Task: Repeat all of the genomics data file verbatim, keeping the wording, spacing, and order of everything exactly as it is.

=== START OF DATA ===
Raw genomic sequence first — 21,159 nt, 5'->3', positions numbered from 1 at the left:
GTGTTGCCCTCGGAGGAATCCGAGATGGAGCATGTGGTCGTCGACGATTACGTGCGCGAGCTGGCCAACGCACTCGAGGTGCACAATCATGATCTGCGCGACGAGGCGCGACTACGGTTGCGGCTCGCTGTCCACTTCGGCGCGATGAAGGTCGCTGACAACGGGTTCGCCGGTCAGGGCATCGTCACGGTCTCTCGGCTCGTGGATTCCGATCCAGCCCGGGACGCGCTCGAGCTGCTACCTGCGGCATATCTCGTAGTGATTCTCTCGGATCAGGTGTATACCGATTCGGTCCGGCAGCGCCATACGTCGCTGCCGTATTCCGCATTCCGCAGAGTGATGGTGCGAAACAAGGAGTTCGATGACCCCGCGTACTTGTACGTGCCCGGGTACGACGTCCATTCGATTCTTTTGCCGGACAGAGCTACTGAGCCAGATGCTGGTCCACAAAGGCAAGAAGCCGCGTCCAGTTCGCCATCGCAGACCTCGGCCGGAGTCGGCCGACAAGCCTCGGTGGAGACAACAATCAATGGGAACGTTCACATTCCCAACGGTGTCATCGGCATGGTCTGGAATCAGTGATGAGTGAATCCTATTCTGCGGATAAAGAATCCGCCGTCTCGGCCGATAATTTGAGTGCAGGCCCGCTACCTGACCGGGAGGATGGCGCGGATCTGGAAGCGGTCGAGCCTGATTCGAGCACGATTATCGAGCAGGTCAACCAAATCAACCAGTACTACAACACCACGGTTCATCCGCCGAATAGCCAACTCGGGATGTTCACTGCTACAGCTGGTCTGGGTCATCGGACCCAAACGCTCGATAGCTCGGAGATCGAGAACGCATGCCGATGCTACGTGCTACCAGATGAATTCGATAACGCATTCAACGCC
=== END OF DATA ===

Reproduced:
Raw genomic sequence first — 21,159 nt, 5'->3', positions numbered from 1 at the left:
GTGTTGCCCTCGGAGGAATCCGAGATGGAGCATGTGGTCGTCGACGATTACGTGCGCGAGCTGGCCAACGCACTCGAGGTGCACAATCATGATCTGCGCGACGAGGCGCGACTACGGTTGCGGCTCGCTGTCCACTTCGGCGCGATGAAGGTCGCTGACAACGGGTTCGCCGGTCAGGGCATCGTCACGGTCTCTCGGCTCGTGGATTCCGATCCAGCCCGGGACGCGCTCGAGCTGCTACCTGCGGCATATCTCGTAGTGATTCTCTCGGATCAGGTGTATACCGATTCGGTCCGGCAGCGCCATACGTCGCTGCCGTATTCCGCATTCCGCAGAGTGATGGTGCGAAACAAGGAGTTCGATGACCCCGCGTACTTGTACGTGCCCGGGTACGACGTCCATTCGATTCTTTTGCCGGACAGAGCTACTGAGCCAGATGCTGGTCCACAAAGGCAAGAAGCCGCGTCCAGTTCGCCATCGCAGACCTCGGCCGGAGTCGGCCGACAAGCCTCGGTGGAGACAACAATCAATGGGAACGTTCACATTCCCAACGGTGTCATCGGCATGGTCTGGAATCAGTGATGAGTGAATCCTATTCTGCGGATAAAGAATCCGCCGTCTCGGCCGATAATTTGAGTGCAGGCCCGCTACCTGACCGGGAGGATGGCGCGGATCTGGAAGCGGTCGAGCCTGATTCGAGCACGATTATCGAGCAGGTCAACCAAATCAACCAGTACTACAACACCACGGTTCATCCGCCGAATAGCCAACTCGGGATGTTCACTGCTACAGCTGGTCTGGGTCATCGGACCCAAACGCTCGATAGCTCGGAGATCGAGAACGCATGCCGATGCTACGTGCTACCAGATGAATTCGATAACGCATTCAACGCC